Open-ended questions are generally not good when you’re collecting large amounts of data. You’ll need to code the responses/sift through them. Open ended questions are better for generating ideas of getting very specific questions answered. If you really feel the need to have open ended questions, limit them as much as possible.

Step 4: Collecting the data

This is usually the easiest part. You have all of your questions and you know the format you want to collect them in. If it’s a survey, now is the time to create the survey. Make it as easy for people to submit their responses, don’t influence them (see section at the end with more info on this), and sit back and wait for the responses to roll in.

If you’re doing academic or professional research, you’ll need a certain response rate to have confidence in your data. If you have a budget, consider a tool like SurveyMonkey which lets you market your survey to random people for a fee or Amazon MTurk (way more work but cheaper).

Don’t forget to collect some demographic data. It never hurts to collect data you don’t know if you’ll use or not, as long as you don’t collect so much as to turn people away from the survey. Maybe you don’t think age matters for your question, but you might see some trends later – you never know!

Step 5: Interpret your results

I am not the most qualified person on this forum to tell you about statistical methods, so I won’t. I will say that there are a ton of resources out there to help you do all kinds of statistical tests on your data and produce meaningful results

Additional topics of note

Completion time

OP asked about completion time. The best way to measure this is to take the survey. Have five or ten students take a draft of your survey and see how long it takes them. Don’t forget to clear the data if they’re not part of the survey population.

Assuming you are not offering respondents any incentive for completing the survey, most will give up after about 5 minutes. Obviously this varies, but if you’re asking more than 15-20 questions, you’re not going to get very many responses. 15-20 is already pushing it and should only be done if necessary.

Remember, the more data you collect the more data there is to interpret. This is not always a bad thing, but if you have mounds and mounds of data, it will take you a while to go through it.

Methods for data collection

There are benefits to lots of different means of collecting data. Surveys are not the only answer and I wouldn’t discount the other options. Here are a few:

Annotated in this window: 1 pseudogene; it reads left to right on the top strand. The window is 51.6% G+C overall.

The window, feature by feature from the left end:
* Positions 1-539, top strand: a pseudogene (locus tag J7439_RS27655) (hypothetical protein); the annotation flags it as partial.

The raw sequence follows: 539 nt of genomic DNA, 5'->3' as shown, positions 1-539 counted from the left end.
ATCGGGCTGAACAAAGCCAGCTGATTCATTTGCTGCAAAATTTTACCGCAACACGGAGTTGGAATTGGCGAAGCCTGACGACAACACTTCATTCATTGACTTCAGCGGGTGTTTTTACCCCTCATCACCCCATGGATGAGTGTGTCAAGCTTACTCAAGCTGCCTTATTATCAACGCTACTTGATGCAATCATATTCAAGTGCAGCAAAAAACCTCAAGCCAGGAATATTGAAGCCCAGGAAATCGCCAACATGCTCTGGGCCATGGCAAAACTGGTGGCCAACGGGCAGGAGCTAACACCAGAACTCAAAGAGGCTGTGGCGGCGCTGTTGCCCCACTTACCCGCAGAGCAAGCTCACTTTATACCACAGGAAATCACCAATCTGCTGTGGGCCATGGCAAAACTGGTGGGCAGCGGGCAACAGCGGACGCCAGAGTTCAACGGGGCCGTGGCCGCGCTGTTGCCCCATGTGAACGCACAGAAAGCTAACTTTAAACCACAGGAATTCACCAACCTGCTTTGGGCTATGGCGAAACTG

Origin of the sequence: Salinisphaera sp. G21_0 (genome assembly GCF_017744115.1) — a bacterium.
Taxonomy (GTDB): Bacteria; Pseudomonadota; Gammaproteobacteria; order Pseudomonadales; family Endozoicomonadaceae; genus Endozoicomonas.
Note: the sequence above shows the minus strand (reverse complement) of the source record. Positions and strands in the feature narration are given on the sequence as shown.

Surveys

We know surveys. These are conducted either online, in-person, or by phone. It is a series of questions which respondents are asked to answer.

Focus group

A focus group is great if you are trying to generate ideas. You get a bunch of people in a room (or Zoom), ask them some questions, and let a discussion flow. You can generate some great ideas when people who don’t know each other are in conversation with each other and can also get the general consensus on something pretty quickly.

Ethnography

You probably can’t/won’t do this for FIRST, but in an ethnography, researchers immerses themselves in an environment to collect research first hand. They might go to a foreign country and embed themselves in a community. Or maybe someone is researching something about Congress and they actually get a job or shadow someone in a Congressional office.

Interview

If you need to collect mostly in-depth qualitative data, and the quality and length of the responses are more important than the quantity of the responses, conduct 1:1 interviews with your sample population. For example, maybe you want to hear about issues facing a small community of 100 people. Rather than trying to get 75 of them to participate in a survey so that you have enough data points, you could have in depth conversations with 10 of them. Even though the 10% response rate is obviously much lower than the 75%, the quality and utility of your data will probably be much better with the 10.

Be careful

A few things to be careful of when conducting research:

Use screening questions

I can’t tell you the number of times I’ve clicked on a survey only to find that there is a required question which does not apply to me. For example, I would see a question like “What time do you wake up for school?” when I’m not in school and don’t wake up at a specified time. That’s maybe not the best example, but there are a ton of irrelevant questions like this.